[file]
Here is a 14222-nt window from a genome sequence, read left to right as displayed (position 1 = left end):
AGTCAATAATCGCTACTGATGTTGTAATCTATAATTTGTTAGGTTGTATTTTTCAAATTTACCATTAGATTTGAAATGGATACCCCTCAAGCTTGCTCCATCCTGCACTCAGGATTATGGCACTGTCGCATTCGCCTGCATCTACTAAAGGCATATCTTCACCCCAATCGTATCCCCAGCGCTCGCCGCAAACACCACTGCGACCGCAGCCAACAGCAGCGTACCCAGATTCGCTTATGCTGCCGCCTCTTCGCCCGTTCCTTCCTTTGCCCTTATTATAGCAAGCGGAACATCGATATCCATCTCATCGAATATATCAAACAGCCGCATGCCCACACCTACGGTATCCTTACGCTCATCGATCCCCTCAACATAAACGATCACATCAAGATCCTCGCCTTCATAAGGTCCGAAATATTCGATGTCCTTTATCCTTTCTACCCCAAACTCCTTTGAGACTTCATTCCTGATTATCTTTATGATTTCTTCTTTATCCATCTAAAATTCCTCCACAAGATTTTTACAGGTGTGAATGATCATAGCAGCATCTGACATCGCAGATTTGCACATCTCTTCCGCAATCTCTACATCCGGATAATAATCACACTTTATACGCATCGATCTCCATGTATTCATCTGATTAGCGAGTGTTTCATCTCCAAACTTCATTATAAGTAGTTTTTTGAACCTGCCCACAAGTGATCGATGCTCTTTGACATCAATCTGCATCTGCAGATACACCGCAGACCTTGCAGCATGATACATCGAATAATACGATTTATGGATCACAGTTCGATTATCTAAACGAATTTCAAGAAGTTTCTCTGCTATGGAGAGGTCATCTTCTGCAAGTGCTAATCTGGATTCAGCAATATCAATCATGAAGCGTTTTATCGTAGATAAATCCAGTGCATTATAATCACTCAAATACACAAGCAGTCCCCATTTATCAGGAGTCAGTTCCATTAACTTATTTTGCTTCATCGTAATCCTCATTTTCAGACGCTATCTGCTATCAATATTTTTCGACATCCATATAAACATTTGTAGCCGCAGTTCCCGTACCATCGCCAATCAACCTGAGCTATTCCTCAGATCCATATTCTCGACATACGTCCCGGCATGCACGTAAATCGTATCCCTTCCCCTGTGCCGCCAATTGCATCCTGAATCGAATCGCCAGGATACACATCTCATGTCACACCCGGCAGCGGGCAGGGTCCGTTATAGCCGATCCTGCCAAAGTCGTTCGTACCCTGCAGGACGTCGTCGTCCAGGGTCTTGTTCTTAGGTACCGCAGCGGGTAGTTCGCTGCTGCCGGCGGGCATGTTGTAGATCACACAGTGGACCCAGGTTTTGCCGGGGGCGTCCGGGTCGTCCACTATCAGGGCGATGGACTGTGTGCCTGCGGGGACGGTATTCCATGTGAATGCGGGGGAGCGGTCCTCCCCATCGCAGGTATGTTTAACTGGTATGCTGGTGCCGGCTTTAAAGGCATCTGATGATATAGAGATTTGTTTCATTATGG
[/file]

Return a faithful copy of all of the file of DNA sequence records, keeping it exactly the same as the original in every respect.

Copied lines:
Here is a 14222-nt window from a genome sequence, read left to right as displayed (position 1 = left end):
AGTCAATAATCGCTACTGATGTTGTAATCTATAATTTGTTAGGTTGTATTTTTCAAATTTACCATTAGATTTGAAATGGATACCCCTCAAGCTTGCTCCATCCTGCACTCAGGATTATGGCACTGTCGCATTCGCCTGCATCTACTAAAGGCATATCTTCACCCCAATCGTATCCCCAGCGCTCGCCGCAAACACCACTGCGACCGCAGCCAACAGCAGCGTACCCAGATTCGCTTATGCTGCCGCCTCTTCGCCCGTTCCTTCCTTTGCCCTTATTATAGCAAGCGGAACATCGATATCCATCTCATCGAATATATCAAACAGCCGCATGCCCACACCTACGGTATCCTTACGCTCATCGATCCCCTCAACATAAACGATCACATCAAGATCCTCGCCTTCATAAGGTCCGAAATATTCGATGTCCTTTATCCTTTCTACCCCAAACTCCTTTGAGACTTCATTCCTGATTATCTTTATGATTTCTTCTTTATCCATCTAAAATTCCTCCACAAGATTTTTACAGGTGTGAATGATCATAGCAGCATCTGACATCGCAGATTTGCACATCTCTTCCGCAATCTCTACATCCGGATAATAATCACACTTTATACGCATCGATCTCCATGTATTCATCTGATTAGCGAGTGTTTCATCTCCAAACTTCATTATAAGTAGTTTTTTGAACCTGCCCACAAGTGATCGATGCTCTTTGACATCAATCTGCATCTGCAGATACACCGCAGACCTTGCAGCATGATACATCGAATAATACGATTTATGGATCACAGTTCGATTATCTAAACGAATTTCAAGAAGTTTCTCTGCTATGGAGAGGTCATCTTCTGCAAGTGCTAATCTGGATTCAGCAATATCAATCATGAAGCGTTTTATCGTAGATAAATCCAGTGCATTATAATCACTCAAATACACAAGCAGTCCCCATTTATCAGGAGTCAGTTCCATTAACTTATTTTGCTTCATCGTAATCCTCATTTTCAGACGCTATCTGCTATCAATATTTTTCGACATCCATATAAACATTTGTAGCCGCAGTTCCCGTACCATCGCCAATCAACCTGAGCTATTCCTCAGATCCATATTCTCGACATACGTCCCGGCATGCACGTAAATCGTATCCCTTCCCCTGTGCCGCCAATTGCATCCTGAATCGAATCGCCAGGATACACATCTCATGTCACACCCGGCAGCGGGCAGGGTCCGTTATAGCCGATCCTGCCAAAGTCGTTCGTACCCTGCAGGACGTCGTCGTCCAGGGTCTTGTTCTTAGGTACCGCAGCGGGTAGTTCGCTGCTGCCGGCGGGCATGTTGTAGATCACACAGTGGACCCAGGTTTTGCCGGGGGCGTCCGGGTCGTCCACTATCAGGGCGATGGACTGTGTGCCTGCGGGGACGGTATTCCATGTGAATGCGGGGGAGCGGTCCTCCCCATCGCAGGTATGTTTAACTGGTATGCTGGTGCCGGCTTTAAAGGCATCTGATGATATAGAGATTTGTTTCATTATGG